The large tiles on the right are the luxury items. The game starts with four, and one of them has already been bought. The large numbers are the costs, and the small numbers the point values. Point values range from 1 to 4.

This hexagonal rondel is an important tool. The red arrow indicates the current round, and the numbers indicate future rounds. Whenever you launch a scheme, you place the scheme card next to the sector of the future round when you expect to make the first interest payment. The rondel is turned every round, and each time the red arrow points to one or more scheme cards, it is time for you to pay interest.

The Play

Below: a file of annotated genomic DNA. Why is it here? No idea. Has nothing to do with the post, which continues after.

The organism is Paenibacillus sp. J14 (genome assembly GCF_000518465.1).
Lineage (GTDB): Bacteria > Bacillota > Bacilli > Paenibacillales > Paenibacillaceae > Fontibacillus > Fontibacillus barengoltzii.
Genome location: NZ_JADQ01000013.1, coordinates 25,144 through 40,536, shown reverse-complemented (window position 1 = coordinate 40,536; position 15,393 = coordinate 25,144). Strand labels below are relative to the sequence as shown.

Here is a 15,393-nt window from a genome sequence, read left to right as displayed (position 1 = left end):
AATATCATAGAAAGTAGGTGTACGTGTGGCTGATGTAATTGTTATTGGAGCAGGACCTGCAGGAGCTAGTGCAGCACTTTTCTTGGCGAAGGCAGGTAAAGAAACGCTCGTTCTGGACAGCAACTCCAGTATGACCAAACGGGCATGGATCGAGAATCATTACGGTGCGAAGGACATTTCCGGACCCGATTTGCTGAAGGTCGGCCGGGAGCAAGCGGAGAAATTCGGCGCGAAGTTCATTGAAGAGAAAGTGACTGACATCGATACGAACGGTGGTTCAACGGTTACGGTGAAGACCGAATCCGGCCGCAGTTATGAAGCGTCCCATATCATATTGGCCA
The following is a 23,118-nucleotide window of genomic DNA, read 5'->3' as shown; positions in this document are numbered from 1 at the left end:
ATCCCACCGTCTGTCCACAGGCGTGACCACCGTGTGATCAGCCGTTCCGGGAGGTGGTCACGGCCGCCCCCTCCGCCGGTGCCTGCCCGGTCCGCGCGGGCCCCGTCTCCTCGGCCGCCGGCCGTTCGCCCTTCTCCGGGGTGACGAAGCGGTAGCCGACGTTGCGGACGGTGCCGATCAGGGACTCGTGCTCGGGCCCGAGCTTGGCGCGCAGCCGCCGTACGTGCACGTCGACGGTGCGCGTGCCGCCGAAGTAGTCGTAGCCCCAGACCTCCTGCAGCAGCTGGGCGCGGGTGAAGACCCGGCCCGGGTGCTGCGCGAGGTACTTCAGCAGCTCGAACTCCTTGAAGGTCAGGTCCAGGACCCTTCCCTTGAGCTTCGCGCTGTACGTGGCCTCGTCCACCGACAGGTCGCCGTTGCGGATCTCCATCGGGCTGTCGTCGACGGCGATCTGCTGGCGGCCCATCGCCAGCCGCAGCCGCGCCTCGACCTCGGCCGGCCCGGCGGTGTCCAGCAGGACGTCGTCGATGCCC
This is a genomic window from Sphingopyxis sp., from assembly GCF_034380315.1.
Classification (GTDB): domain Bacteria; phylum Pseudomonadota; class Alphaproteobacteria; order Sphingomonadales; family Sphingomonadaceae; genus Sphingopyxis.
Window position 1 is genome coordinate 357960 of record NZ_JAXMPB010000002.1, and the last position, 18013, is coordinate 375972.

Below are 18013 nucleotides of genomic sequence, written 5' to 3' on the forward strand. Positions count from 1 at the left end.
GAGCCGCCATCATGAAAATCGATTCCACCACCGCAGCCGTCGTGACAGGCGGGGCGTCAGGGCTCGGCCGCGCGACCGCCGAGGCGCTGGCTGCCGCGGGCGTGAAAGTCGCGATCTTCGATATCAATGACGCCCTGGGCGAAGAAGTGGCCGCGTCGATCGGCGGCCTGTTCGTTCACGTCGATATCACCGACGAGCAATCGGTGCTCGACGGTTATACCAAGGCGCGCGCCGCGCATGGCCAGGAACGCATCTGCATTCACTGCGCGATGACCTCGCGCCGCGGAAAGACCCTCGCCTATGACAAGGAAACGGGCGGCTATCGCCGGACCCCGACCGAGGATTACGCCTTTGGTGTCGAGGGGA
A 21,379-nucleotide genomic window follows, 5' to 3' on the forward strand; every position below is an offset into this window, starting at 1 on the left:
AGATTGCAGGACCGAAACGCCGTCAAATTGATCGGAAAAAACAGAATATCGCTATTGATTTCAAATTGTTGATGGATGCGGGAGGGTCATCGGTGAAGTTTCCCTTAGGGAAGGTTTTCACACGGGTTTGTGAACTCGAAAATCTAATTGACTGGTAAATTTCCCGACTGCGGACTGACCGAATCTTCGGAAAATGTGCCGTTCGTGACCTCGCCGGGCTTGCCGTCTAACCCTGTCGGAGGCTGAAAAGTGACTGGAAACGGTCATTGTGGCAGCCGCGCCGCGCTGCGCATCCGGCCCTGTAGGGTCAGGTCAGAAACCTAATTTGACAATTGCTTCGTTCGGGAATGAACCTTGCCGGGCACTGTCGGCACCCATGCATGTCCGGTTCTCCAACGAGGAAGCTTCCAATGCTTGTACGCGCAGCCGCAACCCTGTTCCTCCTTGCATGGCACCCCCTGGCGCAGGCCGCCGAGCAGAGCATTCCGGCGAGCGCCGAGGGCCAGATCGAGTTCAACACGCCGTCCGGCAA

There are two main dimensions in Ponzi Scheme you need to manage - staying alive (ha ha ha ha...), and competing for companies. Let's talk about acquiring companies first, since that's how you score points. There are quite a few tactics involved. Even from the start when you are claiming your first companies, you are already setting yourself up to compete with the players who have invested in the same industries, and isolating yourself from those who are not yet in the same industries. If many players have vested interests in an industry, there will be more competition, but also more opportunities. If few have invested in an industry, the opposite is true. There are pros and cons in both cases. Hostile takeovers are crucial to winning. Attack at the right time, and you may catch your opponent with his pants down - not having enough cash to counterattack, or not having enough cash to dare counterattack. Miscalculate your opponent's funds, or his appetite for risk-taking, and you will find yourself losing a company to him instead. Sometimes a hostile takeover is merely a disguise for selling your own company at a good price. Set a price that your opponent can't refuse, and you'll secure much needed funds while giving away a company that you are not keen about in the first place. Hostile takeovers are very much about reading your opponents. You need to have a good guess about how much money they have left, and how highly they value a certain company. You need to observe their interest payment cycle. If a big interest payment is coming up, they are probably desperate for some cash to stay afloat.